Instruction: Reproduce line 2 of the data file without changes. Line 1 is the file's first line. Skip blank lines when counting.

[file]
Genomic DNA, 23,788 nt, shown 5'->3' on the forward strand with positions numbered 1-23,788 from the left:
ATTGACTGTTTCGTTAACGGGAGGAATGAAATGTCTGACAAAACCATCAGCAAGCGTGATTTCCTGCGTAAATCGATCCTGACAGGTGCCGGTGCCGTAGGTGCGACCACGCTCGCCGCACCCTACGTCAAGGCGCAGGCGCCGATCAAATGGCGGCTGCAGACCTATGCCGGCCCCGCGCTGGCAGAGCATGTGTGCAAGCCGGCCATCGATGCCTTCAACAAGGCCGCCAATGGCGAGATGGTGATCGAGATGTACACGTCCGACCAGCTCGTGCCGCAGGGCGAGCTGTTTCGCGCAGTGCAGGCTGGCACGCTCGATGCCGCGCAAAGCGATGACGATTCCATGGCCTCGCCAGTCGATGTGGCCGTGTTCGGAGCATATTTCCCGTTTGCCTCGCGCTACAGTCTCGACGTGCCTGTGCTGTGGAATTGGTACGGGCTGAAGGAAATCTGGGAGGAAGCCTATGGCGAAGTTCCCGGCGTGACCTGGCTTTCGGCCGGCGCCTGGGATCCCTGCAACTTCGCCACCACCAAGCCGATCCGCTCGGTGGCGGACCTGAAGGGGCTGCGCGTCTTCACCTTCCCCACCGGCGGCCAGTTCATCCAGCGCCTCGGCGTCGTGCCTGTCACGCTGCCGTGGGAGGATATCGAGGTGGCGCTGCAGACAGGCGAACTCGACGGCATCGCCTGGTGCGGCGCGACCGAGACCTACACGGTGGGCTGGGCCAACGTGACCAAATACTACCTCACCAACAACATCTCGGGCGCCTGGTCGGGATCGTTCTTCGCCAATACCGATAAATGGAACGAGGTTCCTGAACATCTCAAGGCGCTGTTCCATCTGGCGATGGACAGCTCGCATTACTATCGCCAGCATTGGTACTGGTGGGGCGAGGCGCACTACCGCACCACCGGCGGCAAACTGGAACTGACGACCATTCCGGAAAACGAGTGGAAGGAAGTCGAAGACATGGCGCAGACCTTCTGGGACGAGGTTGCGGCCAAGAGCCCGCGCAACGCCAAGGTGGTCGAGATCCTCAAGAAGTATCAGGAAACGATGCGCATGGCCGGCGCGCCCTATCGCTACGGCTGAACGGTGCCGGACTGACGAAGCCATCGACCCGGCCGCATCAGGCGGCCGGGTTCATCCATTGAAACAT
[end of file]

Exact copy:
ATTGACTGTTTCGTTAACGGGAGGAATGAAATGTCTGACAAAACCATCAGCAAGCGTGATTTCCTGCGTAAATCGATCCTGACAGGTGCCGGTGCCGTAGGTGCGACCACGCTCGCCGCACCCTACGTCAAGGCGCAGGCGCCGATCAAATGGCGGCTGCAGACCTATGCCGGCCCCGCGCTGGCAGAGCATGTGTGCAAGCCGGCCATCGATGCCTTCAACAAGGCCGCCAATGGCGAGATGGTGATCGAGATGTACACGTCCGACCAGCTCGTGCCGCAGGGCGAGCTGTTTCGCGCAGTGCAGGCTGGCACGCTCGATGCCGCGCAAAGCGATGACGATTCCATGGCCTCGCCAGTCGATGTGGCCGTGTTCGGAGCATATTTCCCGTTTGCCTCGCGCTACAGTCTCGACGTGCCTGTGCTGTGGAATTGGTACGGGCTGAAGGAAATCTGGGAGGAAGCCTATGGCGAAGTTCCCGGCGTGACCTGGCTTTCGGCCGGCGCCTGGGATCCCTGCAACTTCGCCACCACCAAGCCGATCCGCTCGGTGGCGGACCTGAAGGGGCTGCGCGTCTTCACCTTCCCCACCGGCGGCCAGTTCATCCAGCGCCTCGGCGTCGTGCCTGTCACGCTGCCGTGGGAGGATATCGAGGTGGCGCTGCAGACAGGCGAACTCGACGGCATCGCCTGGTGCGGCGCGACCGAGACCTACACGGTGGGCTGGGCCAACGTGACCAAATACTACCTCACCAACAACATCTCGGGCGCCTGGTCGGGATCGTTCTTCGCCAATACCGATAAATGGAACGAGGTTCCTGAACATCTCAAGGCGCTGTTCCATCTGGCGATGGACAGCTCGCATTACTATCGCCAGCATTGGTACTGGTGGGGCGAGGCGCACTACCGCACCACCGGCGGCAAACTGGAACTGACGACCATTCCGGAAAACGAGTGGAAGGAAGTCGAAGACATGGCGCAGACCTTCTGGGACGAGGTTGCGGCCAAGAGCCCGCGCAACGCCAAGGTGGTCGAGATCCTCAAGAAGTATCAGGAAACGATGCGCATGGCCGGCGCGCCCTATCGCTACGGCTGAACGGTGCCGGACTGACGAAGCCATCGACCCGGCCGCATCAGGCGGCCGGGTTCATCCATTGAAACAT